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Whither Indie Publishing? “I Don’t Know”

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“I think the publishing industry in general has done a poor job of teaching authors how to be proactive about their own books,” Walker publisher George Gibson (left) told the audience at a Saturday afternoon Los Angeles Times Festival of Books panel on the future of indie publishing. “It is essential that publishers figure out the Internet because publishers haven’t done that.” Akashic Books publisher Johnny Temple agreed about the need to come to terms with the technological advances: “I can’t be blind or naive to the fact that culture is constantly evolving,” he said, but he can still take steps to influence that process—instead of complaining that nobody reads anymore, he suggested, publishers can use digital media to “reach out to the communities that are being ignored.”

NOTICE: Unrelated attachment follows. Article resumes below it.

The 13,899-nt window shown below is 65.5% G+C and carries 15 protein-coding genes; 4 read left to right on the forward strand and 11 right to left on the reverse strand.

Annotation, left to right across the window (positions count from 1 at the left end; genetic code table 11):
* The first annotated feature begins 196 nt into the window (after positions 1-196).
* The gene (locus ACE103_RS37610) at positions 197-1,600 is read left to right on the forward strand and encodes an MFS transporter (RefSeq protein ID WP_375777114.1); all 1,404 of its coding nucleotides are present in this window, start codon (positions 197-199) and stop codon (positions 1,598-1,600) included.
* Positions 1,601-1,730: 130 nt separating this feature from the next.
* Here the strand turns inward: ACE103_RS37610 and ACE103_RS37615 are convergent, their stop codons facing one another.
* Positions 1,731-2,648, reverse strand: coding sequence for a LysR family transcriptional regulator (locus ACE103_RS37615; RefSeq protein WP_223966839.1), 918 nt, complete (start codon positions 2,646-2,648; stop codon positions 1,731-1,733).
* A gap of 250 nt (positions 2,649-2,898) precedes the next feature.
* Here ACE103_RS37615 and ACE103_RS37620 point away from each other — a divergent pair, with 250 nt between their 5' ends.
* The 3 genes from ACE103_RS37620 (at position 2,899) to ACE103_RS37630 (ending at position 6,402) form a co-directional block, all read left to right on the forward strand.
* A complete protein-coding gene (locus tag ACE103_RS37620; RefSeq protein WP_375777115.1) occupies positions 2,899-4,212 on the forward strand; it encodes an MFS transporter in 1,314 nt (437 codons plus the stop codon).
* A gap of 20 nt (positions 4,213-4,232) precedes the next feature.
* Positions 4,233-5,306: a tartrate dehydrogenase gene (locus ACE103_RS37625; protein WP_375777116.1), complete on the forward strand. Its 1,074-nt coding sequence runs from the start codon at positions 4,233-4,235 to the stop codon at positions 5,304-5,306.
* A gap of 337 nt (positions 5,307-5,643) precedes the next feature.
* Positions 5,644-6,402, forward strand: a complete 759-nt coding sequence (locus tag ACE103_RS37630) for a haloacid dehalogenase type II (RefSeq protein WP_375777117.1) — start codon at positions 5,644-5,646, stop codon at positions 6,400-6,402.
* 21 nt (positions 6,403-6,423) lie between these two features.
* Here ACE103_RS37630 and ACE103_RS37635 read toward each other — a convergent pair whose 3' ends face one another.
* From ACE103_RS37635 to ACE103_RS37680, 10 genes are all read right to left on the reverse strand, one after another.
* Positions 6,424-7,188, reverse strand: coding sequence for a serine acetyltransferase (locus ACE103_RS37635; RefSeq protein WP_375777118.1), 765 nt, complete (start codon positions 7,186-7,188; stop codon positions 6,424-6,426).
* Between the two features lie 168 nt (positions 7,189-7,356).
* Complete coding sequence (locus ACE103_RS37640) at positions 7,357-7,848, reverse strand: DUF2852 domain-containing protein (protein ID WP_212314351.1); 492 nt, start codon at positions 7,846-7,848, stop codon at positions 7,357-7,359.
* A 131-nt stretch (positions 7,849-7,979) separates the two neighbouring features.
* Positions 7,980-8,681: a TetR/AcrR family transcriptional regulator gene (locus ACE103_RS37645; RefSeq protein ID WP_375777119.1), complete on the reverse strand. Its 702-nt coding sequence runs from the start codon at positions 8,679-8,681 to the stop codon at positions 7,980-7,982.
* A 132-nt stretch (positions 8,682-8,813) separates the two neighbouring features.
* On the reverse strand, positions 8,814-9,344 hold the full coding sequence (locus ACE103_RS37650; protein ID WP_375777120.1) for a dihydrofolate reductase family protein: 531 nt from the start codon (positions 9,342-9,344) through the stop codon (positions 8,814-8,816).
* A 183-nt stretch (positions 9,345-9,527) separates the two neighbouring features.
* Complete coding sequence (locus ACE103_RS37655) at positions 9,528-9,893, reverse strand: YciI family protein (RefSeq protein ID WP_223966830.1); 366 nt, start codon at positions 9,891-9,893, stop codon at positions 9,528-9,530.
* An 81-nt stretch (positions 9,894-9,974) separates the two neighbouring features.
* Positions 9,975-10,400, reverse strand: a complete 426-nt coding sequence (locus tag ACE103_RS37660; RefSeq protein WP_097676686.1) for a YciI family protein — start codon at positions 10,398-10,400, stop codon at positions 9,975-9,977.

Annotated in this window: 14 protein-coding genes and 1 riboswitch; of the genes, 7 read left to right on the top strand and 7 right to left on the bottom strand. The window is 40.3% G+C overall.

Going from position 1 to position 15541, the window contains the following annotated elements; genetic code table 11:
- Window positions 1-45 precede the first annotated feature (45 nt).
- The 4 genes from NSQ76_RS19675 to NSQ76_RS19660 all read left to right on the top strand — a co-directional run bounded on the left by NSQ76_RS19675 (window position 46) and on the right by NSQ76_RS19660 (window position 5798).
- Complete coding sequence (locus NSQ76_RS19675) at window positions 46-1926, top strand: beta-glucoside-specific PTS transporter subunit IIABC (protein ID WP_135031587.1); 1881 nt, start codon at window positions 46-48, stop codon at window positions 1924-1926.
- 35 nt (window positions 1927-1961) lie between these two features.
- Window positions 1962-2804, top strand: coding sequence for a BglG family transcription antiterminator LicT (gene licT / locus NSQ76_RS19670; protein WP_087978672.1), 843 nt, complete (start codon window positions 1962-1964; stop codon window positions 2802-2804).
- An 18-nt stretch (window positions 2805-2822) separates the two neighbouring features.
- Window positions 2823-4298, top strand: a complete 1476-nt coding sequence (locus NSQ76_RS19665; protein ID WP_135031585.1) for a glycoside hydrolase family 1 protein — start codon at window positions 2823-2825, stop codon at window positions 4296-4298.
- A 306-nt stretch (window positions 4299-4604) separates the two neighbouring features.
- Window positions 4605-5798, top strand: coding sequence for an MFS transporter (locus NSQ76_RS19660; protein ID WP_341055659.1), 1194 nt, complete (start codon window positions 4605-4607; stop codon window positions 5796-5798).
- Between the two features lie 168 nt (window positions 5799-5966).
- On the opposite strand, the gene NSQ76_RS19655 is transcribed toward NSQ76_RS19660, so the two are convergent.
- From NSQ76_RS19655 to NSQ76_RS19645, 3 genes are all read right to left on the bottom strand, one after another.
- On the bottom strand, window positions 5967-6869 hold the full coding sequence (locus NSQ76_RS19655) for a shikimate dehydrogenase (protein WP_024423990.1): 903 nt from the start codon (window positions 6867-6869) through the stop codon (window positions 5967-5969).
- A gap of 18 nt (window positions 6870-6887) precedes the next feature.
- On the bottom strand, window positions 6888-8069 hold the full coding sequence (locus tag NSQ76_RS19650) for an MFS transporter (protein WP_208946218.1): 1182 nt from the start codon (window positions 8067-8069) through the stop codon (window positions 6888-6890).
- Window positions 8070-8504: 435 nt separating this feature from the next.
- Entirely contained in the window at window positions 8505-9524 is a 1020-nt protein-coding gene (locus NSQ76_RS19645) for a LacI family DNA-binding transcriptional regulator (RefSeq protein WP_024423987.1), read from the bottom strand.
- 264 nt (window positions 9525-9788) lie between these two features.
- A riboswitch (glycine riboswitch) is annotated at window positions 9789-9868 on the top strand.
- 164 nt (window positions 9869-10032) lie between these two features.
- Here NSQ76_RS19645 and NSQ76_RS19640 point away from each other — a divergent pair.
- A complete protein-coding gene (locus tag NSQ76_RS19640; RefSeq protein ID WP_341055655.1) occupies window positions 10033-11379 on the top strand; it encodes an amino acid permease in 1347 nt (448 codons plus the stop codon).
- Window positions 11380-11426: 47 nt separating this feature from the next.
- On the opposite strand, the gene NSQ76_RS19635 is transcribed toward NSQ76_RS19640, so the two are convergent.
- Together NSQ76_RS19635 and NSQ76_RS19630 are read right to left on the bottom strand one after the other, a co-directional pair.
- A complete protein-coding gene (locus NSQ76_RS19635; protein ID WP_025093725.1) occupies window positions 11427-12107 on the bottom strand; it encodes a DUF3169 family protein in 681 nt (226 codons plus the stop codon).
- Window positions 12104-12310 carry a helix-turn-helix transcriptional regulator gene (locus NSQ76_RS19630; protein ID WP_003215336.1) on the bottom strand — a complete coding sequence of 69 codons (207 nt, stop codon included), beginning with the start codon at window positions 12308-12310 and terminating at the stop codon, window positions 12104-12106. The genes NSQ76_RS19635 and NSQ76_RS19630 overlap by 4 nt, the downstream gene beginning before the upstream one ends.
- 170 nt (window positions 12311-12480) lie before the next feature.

Susan Weinberg of PublicAffairs talked about her company’s recent success rushing an e-book by George Soros to “print,” and then offered some practical marketing advice for authors. “If you can develop a sizable e-mail list of people who have a serious affinity for what you’re saying,” she proposed, “the effect is like an appearance on NPR.” And James Atlas found himself wishing that Robert Miller, who’d been spotted around the UCLA campus, was here to join in the discussion—in the meantime, he said that when he talks to people outside of publishing, “the idea that this is an industry is just laughable.” (As in, you have to pay retailers to get your products featured in their stores, and you have to let them return the unsold products and refund their money?) Reflecting on the panel’s title (“Where do we go from here?”), “the answer I came up with… was ‘I don’t know,’” Atlas admitted. “After 12 years, I really feel like a novice still.”

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